Jamaican jokers get serious

Jamaican jokers get serious

(JAMAICA OBSERVER) — Tired of being seen as simply a pack of jokers, Jamaica’s stand-up comedians are getting serious about their craft and have moved to form an association.

The Jamaica Association of Comedic Entertainers (JACE) held an inaugural meeting on the weekend to hammer out the framework for an umbrella organisation to see to the professional development and welfare of it members. The group was conceptualised by veteran writer, actor and producer Owen “Blacka” Ellis, who created a document outlining the structure of the group. However, it was Christopher “Johnny” Daley who decided that the time had come for action to be taken to formalise the work and worth of the nation’s comedians.

“For years we have been talking about forming an association, getting a group together to make representation as a bloc. There is JADA (Jamaica Association of Dramatic Actors) JFM (Jamaica Federation of Musicians), and so on… the time has come for us to get our act together,” Daley told the Jamaica Observer in a telephone interview.

“Blacka had created this document some time ago and last weekend we decided to just flesh out… expand on Blacka’s document with the aim of getting our association going,” he continued.

According to Daley the biggest takeaway coming out of recognising the confab, was the fact that all parties were on the same page in terms of the urgent need for organising and getting the group of entertainers on a more professional footing.

JACE is aiming to provide an environment to foster the growth and development of its members and the entertainment industry here in Jamaica as it relates the stand-up comedy. The association is also looking to create a national yearly roster of shows produced by, and featuring its members, so as to prevent clashing and unnecessary competition among events. The group will also offer guidance and support for its members as it relates to issues of remuneration.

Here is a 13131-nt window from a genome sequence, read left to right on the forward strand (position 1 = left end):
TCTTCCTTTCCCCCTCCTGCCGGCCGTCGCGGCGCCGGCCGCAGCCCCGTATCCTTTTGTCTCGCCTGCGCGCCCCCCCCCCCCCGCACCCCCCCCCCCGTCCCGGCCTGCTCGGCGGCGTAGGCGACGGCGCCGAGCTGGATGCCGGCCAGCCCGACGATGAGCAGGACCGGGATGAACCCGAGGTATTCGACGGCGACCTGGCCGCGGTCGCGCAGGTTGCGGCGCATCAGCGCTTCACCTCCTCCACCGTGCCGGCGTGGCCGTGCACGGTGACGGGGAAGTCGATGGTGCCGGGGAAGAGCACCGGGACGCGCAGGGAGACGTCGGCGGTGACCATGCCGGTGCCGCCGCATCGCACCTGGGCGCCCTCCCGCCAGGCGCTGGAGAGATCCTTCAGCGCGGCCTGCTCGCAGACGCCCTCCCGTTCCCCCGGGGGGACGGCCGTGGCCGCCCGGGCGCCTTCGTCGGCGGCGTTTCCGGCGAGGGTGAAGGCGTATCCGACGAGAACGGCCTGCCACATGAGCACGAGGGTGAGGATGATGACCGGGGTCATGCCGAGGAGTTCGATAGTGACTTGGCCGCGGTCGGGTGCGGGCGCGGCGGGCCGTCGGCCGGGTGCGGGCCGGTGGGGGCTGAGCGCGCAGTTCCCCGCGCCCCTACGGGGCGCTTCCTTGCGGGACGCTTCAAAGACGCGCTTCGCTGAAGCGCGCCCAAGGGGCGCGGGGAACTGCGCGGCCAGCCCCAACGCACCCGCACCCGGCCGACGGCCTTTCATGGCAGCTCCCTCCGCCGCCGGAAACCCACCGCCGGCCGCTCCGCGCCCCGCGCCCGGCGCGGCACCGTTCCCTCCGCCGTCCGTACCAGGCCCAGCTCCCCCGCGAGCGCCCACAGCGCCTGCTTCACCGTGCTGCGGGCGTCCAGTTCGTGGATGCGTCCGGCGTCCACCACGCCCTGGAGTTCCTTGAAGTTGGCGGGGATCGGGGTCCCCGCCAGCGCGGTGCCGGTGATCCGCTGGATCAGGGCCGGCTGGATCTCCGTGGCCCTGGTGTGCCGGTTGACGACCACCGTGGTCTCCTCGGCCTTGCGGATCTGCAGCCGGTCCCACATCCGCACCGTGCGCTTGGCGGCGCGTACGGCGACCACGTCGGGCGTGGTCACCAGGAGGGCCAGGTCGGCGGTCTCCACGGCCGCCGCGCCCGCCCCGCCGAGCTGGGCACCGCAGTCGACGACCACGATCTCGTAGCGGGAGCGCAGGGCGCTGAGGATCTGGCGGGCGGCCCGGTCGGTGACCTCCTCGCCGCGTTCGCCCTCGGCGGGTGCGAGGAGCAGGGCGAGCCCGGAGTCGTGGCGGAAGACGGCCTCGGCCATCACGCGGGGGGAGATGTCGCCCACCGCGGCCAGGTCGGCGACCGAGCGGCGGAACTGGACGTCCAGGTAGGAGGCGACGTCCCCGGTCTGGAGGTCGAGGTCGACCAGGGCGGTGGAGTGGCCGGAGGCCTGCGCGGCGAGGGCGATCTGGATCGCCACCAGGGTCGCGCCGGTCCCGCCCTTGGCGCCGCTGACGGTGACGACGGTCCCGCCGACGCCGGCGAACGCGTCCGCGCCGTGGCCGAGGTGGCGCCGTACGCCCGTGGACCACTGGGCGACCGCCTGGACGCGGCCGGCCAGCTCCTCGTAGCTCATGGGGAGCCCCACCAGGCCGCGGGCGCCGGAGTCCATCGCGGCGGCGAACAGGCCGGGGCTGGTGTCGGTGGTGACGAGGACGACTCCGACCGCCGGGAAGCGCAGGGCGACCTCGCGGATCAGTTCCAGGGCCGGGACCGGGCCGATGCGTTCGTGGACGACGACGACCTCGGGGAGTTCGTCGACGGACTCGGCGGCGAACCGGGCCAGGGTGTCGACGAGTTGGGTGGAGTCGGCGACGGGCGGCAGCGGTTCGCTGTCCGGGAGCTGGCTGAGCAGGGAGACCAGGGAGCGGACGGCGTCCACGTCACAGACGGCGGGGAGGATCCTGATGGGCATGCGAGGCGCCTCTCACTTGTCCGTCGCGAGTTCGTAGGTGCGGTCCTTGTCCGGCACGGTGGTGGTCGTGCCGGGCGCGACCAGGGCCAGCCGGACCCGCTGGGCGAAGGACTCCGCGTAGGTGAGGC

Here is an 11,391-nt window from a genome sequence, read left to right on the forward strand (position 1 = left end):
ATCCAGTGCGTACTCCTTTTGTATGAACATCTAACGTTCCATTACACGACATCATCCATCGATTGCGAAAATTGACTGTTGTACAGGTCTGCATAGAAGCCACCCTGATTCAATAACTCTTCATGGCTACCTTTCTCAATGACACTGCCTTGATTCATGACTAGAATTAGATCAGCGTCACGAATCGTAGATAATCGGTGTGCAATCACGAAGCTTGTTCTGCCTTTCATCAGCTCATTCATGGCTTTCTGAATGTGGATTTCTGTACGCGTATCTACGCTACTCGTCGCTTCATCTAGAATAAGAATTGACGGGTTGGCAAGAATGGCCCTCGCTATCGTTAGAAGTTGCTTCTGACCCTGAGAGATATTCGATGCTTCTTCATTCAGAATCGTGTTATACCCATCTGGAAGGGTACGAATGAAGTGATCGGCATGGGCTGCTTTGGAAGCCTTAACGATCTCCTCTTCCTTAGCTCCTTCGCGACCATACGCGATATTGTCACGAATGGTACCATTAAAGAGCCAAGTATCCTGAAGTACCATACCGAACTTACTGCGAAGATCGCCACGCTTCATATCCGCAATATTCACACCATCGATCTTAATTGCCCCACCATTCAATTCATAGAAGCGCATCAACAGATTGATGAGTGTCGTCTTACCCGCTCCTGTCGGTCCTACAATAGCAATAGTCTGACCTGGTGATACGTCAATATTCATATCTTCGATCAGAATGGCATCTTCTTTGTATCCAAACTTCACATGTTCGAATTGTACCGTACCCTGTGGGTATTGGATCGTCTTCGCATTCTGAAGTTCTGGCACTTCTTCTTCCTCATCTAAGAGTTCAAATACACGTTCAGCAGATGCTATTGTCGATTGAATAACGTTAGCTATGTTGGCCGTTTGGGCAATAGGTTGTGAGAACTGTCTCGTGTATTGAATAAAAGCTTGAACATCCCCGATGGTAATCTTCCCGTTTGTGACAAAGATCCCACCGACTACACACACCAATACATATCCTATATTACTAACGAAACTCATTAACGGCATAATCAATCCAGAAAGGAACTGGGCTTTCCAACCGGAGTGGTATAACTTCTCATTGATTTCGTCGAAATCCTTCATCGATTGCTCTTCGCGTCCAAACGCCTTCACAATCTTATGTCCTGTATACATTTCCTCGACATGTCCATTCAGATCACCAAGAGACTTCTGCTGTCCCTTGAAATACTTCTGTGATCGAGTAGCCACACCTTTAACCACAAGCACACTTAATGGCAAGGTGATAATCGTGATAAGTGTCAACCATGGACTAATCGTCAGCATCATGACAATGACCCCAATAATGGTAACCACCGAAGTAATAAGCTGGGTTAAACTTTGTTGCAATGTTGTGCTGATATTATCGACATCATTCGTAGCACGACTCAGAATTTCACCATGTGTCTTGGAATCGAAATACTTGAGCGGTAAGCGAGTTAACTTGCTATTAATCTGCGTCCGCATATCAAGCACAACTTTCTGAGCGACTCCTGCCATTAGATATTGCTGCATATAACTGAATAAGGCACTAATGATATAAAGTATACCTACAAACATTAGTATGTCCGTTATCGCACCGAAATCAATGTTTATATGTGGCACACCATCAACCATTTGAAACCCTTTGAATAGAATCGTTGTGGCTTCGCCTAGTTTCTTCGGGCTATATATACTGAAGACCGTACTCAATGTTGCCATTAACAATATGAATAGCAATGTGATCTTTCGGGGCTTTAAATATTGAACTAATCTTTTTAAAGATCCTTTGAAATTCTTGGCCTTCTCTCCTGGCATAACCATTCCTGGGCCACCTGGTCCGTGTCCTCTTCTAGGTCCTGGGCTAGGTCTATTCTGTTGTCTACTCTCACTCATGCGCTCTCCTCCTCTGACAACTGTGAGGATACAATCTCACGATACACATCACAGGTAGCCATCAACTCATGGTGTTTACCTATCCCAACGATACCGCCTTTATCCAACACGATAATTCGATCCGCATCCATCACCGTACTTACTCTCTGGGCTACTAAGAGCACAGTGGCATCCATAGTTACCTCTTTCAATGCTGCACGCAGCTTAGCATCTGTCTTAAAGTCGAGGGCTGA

“Gone are the days when stand-up comedy and comedians are simply seen as a side show. There are still some people who see us as something extra on an event and not worthy of being the main attraction. So we will also be putting a lot into developing our membership and preparing them for work across Jamaica, into the wider Caribbean and the diaspora,” said Daley.

JACE members can be individuals or a duo, who are performers for stage and have performed in front of a live audience for 10 minutes or more. Among the comedians present at last weekend’s inaugural meeting were Bobby Smith, Dufton Shepherd, Boasy Boy Floyd, Lemon, Leighton Smith, Christopher “The Entertainer” Larmond and Michael V.

Daley, who first became known to local audiences from on his work on the television sitcom Lime Tree Lane in the 1980s, said the main trigger to get JACE started was his work with the Comedy Club, a weekly stand-up comedy spot in the Corporate Area. This, he said, offered comedians a place and space to develop their talent in front of an audience and garner the confidence to hold their own in the entertainment sphere.

“When I came back from Finland in 2016 I was inspired to start the Comedy Club based on what I had experienced there, participating in the international Laugh Factory’s ‘The Funniest Person in the World’ competition. We started small and grew to full houses and sold out shows as persons began to accept the brand. This got us talking as entertainers in comedy, and this is where we are today.”

Daley is proud that the Comedy Club was able to be the home base from which the promoters of the stand-up comedy show Outburst, which was staged last year, could scout talent. Local comedians including Diego, Tubeless and Dufton Shepherd were the toast of the event which was headlined by American Mike Epps.


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